Lack of Collaboration Foils Attempt to Move Marijuana Legalization Bill Forward; Effort Will Reconvene Dec. 29
Tuesday’s meeting of the committee came to an abrupt sojourn after Senate President Donna Frett-Gregory verbally scolded her colleagues for not working together on the bill and thereby further delaying its passage.
Despite having previously committed to collaborating on drafting the bill, Ms. Frett-Gregory said, “That did not happen and that’s why we’re here today having amendment here, amendment there.”
“I have sent emails asking for us to collaborate but this legislation was a dark secret” … “we find ourselves in this situation, high December, because of individualism,” she insisted.
Bill No. 34-0345 is and Act to amend title 19 Virgin Islands Code by adding chapter 34A to expand the legalization of cannabis from medicinal use to include adult use cannabis.
The bill was sponsored by Senator Janelle Sarauw and finally made its way to the Legislature after two years.
But when discussions began to consider the bill, testifiers sought to compare it with another proposed bill drafted by Governor Albert Bryan Jr.
Attorney Kye Walker, legal advisor to the governor on cannabis legislation said Ms. Sarauw’s bill creates a “disjointed regulatory structure” by creating two separate regulatory frameworks for medicinal use and adult use.
She said the senator’s bill failed to address the issues with the current medicinal use statute and created “a regulatory morass that would be difficult for the OCR [Office of Cannabis Regulations] to implement.”
The bill requires the establishment of a regulated system for the cultivation, manufacture, and distribution of cannabis for adult use and would provide oversight of the cannabis industry to protect public safety and create economic opportunities for Virgin Islanders.
But Ms. Walker said Ms. Sarauw’’s framework would be “almost impossible to enforce” and would be “expensive to administer.”
“A more sensible approach would be to incorporate and harmonize medicinal use and adult use into one comprehensive regulatory scheme by replacing in its entirety the Virgin Islands Medical Cannabis Patient Care Act,” she offered.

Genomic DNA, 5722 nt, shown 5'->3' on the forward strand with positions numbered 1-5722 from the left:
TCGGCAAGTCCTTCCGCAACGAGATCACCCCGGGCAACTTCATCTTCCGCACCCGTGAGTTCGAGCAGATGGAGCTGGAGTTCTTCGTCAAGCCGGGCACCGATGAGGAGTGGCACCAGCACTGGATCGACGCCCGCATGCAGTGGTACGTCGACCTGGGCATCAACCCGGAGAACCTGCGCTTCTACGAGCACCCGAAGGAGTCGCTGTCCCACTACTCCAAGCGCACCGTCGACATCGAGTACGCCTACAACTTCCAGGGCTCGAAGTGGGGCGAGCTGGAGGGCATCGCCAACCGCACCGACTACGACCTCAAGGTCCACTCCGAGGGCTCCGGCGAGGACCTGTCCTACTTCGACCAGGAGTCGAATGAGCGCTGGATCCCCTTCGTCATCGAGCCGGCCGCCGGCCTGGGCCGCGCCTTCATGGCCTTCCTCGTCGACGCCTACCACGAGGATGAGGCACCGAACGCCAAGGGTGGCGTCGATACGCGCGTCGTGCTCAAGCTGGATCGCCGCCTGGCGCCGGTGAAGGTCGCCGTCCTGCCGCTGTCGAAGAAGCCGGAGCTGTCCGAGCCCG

Ms. Walker also did not agree with provisions in the senator’s bill that called for two separate advisory boards whose members would be in charge of regulating cannabis laws, and argued that limited government resources would not allow for the creation of these two boards.
According to Ms. Walker, the governor’s proposed bill “fixed these problems” in the senator’s legislation by adding an Enforcement Division for medicinal and non-medicinal use and by aligning the residency requirements for both the medicinal use statute and the adult use program.
The absence of uniformed residency requirements, she said, exposes the adult use program to litigation from medicinal use licensees.
She said Ms. Sarauw’s bill also did not adequately define who would be considered as a resident in the Virgin Islands and therefor be eligible to own a cannabis business.
In Ms. Sarauw’s bill, to qualify to obtain a recreational use license, a person must have lived in the USVI for 10 out of that last 15 years.
To be specific, to qualify as a resident that person must have attended a USVI school for at least five years, is a graduate of a Virgin Islands high school or the University of the Virgin Islands or is registered to vote.
Meanwhile, compared to the medicinal cannabis bill, people who have lived in the territory for just two years can obtain a medicinal cannabis business license under the current law.
Attorney Russell Pate of the V.I. Justice Initiative also spoke in favor of Mr. Bryan’s proposal, which offered automatic expungement of cannabis-related arrests or convictions.
“My personal belief is that upon the recommendation of the OCR, the legislature can pass legislation expunging cannabis arrests and/or convictions that will target effectively the most marginalized Virgin Islands citizens,” he said.
V.I. Dept. of Licensing and Consumer Affairs Commissioner, Richard Evangelista, said Governor Bryan’s draft legislation “brings forth a more sensible and workable approach” to legalize the use of both medicinal and non-medicinal cannabis.
He was adamant, in his testimony, that the governor had a better drafted bill in comparison to Ms. Sarauw’s.
It was a position that Senator Kurt Vialet took umbrage to, accusing Mr. Evangelista of not wanting to give credit to Ms. Sarauw for the legislation.
Senator Alma Francis Heyliger said the testifiers’ comparative approach created an “undue bias” and was “unfair” to the sponsor of the bill.
Meanwhile, the bill’s sponsor attempted to debunk talks which implied that she had been delaying the bill, telling the Legislature of the months of effort she put into drafting it.
“We came here with the intent of killing the legislation to move the one on the hill because every single testimony before us was a comparison between the two and that’s not fair,” she said.
Key testifiers Ray Martinez, commissioner of the V.I. Police Department and Health Commissioner Justa Encarnacion were not present at the committee hearing.
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